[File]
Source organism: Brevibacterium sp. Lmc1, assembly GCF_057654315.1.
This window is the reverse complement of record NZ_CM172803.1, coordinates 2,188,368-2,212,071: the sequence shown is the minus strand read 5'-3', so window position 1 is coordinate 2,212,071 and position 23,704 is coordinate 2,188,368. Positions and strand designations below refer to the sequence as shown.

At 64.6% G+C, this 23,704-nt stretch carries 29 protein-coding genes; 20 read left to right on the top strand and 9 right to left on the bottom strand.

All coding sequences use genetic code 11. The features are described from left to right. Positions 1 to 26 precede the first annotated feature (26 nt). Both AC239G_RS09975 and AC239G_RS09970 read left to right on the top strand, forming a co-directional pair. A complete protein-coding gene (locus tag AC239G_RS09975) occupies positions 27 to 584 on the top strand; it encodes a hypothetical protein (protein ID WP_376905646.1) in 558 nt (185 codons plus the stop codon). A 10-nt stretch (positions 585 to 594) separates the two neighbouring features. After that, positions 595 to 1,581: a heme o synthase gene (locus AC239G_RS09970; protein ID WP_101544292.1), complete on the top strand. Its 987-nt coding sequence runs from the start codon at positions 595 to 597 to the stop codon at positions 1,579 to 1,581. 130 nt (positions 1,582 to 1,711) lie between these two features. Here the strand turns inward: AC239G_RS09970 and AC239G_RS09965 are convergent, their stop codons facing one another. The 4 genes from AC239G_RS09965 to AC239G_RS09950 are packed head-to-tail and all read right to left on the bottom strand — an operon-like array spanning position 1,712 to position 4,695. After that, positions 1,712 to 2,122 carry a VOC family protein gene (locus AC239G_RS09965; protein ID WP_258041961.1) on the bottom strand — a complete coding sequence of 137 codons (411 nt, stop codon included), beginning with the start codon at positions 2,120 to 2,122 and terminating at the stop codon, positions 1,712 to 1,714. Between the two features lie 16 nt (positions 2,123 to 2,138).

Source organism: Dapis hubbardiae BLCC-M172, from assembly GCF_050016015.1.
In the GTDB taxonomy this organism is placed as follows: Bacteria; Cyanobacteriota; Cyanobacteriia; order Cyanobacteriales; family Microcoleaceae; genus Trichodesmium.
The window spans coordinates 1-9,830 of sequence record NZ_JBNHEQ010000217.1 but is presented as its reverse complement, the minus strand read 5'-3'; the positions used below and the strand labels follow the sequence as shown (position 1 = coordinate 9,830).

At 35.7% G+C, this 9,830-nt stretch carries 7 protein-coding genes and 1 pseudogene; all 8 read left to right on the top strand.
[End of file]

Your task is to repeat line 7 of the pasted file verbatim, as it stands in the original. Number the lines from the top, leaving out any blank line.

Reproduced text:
The window spans coordinates 1-9,830 of sequence record NZ_JBNHEQ010000217.1 but is presented as its reverse complement, the minus strand read 5'-3'; the positions used below and the strand labels follow the sequence as shown (position 1 = coordinate 9,830).